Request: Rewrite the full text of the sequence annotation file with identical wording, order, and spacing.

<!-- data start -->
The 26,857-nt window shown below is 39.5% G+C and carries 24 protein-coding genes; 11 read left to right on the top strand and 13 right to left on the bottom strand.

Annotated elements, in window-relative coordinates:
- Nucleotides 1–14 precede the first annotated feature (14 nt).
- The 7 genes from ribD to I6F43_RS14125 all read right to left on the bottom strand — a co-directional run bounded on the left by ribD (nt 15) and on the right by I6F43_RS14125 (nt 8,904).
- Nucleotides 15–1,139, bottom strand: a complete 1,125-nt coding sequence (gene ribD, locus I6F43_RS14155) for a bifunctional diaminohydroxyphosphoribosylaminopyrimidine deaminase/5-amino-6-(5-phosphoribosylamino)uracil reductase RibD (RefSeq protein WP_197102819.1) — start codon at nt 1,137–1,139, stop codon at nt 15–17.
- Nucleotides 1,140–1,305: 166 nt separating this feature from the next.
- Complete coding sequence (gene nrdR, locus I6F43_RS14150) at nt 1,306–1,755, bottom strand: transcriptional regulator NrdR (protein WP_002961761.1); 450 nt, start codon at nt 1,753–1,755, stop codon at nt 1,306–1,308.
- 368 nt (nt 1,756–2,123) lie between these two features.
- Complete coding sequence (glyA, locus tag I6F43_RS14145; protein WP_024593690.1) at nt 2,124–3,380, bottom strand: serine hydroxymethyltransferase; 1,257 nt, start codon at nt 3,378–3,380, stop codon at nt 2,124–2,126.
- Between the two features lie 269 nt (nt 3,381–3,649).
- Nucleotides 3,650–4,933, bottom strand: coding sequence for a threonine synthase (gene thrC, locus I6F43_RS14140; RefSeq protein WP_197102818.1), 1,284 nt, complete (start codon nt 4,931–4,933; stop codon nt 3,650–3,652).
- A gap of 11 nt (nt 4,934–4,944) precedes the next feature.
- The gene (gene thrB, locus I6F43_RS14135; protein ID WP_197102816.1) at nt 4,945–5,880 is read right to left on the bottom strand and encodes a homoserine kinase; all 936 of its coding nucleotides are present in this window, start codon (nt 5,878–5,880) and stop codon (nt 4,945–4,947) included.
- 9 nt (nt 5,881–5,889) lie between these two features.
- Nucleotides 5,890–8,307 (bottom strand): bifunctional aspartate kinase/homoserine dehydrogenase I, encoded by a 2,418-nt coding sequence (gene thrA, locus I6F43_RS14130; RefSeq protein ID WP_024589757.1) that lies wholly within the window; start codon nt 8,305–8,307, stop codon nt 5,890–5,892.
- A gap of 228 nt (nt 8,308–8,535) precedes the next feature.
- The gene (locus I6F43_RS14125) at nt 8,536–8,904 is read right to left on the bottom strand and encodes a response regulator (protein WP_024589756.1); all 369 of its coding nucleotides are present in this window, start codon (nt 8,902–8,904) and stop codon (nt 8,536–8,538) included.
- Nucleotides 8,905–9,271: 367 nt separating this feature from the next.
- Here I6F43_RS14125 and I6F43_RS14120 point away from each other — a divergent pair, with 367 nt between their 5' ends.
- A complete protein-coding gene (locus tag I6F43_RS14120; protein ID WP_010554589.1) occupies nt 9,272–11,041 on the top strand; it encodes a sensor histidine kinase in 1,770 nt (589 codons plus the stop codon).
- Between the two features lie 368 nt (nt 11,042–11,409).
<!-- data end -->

The 26,857-nt window shown below is 39.5% G+C and carries 24 protein-coding genes; 11 read left to right on the top strand and 13 right to left on the bottom strand.

Annotated elements, in window-relative coordinates:
- Nucleotides 1–14 precede the first annotated feature (14 nt).
- The 7 genes from ribD to I6F43_RS14125 all read right to left on the bottom strand — a co-directional run bounded on the left by ribD (nt 15) and on the right by I6F43_RS14125 (nt 8,904).
- Nucleotides 15–1,139, bottom strand: a complete 1,125-nt coding sequence (gene ribD, locus I6F43_RS14155) for a bifunctional diaminohydroxyphosphoribosylaminopyrimidine deaminase/5-amino-6-(5-phosphoribosylamino)uracil reductase RibD (RefSeq protein WP_197102819.1) — start codon at nt 1,137–1,139, stop codon at nt 15–17.
- Nucleotides 1,140–1,305: 166 nt separating this feature from the next.
- Complete coding sequence (gene nrdR, locus I6F43_RS14150) at nt 1,306–1,755, bottom strand: transcriptional regulator NrdR (protein WP_002961761.1); 450 nt, start codon at nt 1,753–1,755, stop codon at nt 1,306–1,308.
- 368 nt (nt 1,756–2,123) lie between these two features.
- Complete coding sequence (glyA, locus tag I6F43_RS14145; protein WP_024593690.1) at nt 2,124–3,380, bottom strand: serine hydroxymethyltransferase; 1,257 nt, start codon at nt 3,378–3,380, stop codon at nt 2,124–2,126.
- Between the two features lie 269 nt (nt 3,381–3,649).
- Nucleotides 3,650–4,933, bottom strand: coding sequence for a threonine synthase (gene thrC, locus I6F43_RS14140; RefSeq protein WP_197102818.1), 1,284 nt, complete (start codon nt 4,931–4,933; stop codon nt 3,650–3,652).
- A gap of 11 nt (nt 4,934–4,944) precedes the next feature.
- The gene (gene thrB, locus I6F43_RS14135; protein ID WP_197102816.1) at nt 4,945–5,880 is read right to left on the bottom strand and encodes a homoserine kinase; all 936 of its coding nucleotides are present in this window, start codon (nt 5,878–5,880) and stop codon (nt 4,945–4,947) included.
- 9 nt (nt 5,881–5,889) lie between these two features.
- Nucleotides 5,890–8,307 (bottom strand): bifunctional aspartate kinase/homoserine dehydrogenase I, encoded by a 2,418-nt coding sequence (gene thrA, locus I6F43_RS14130; RefSeq protein ID WP_024589757.1) that lies wholly within the window; start codon nt 8,305–8,307, stop codon nt 5,890–5,892.
- A gap of 228 nt (nt 8,308–8,535) precedes the next feature.
- The gene (locus I6F43_RS14125) at nt 8,536–8,904 is read right to left on the bottom strand and encodes a response regulator (protein WP_024589756.1); all 369 of its coding nucleotides are present in this window, start codon (nt 8,902–8,904) and stop codon (nt 8,536–8,538) included.
- Nucleotides 8,905–9,271: 367 nt separating this feature from the next.
- Here I6F43_RS14125 and I6F43_RS14120 point away from each other — a divergent pair, with 367 nt between their 5' ends.
- A complete protein-coding gene (locus tag I6F43_RS14120; protein ID WP_010554589.1) occupies nt 9,272–11,041 on the top strand; it encodes a sensor histidine kinase in 1,770 nt (589 codons plus the stop codon).
- Between the two features lie 368 nt (nt 11,042–11,409).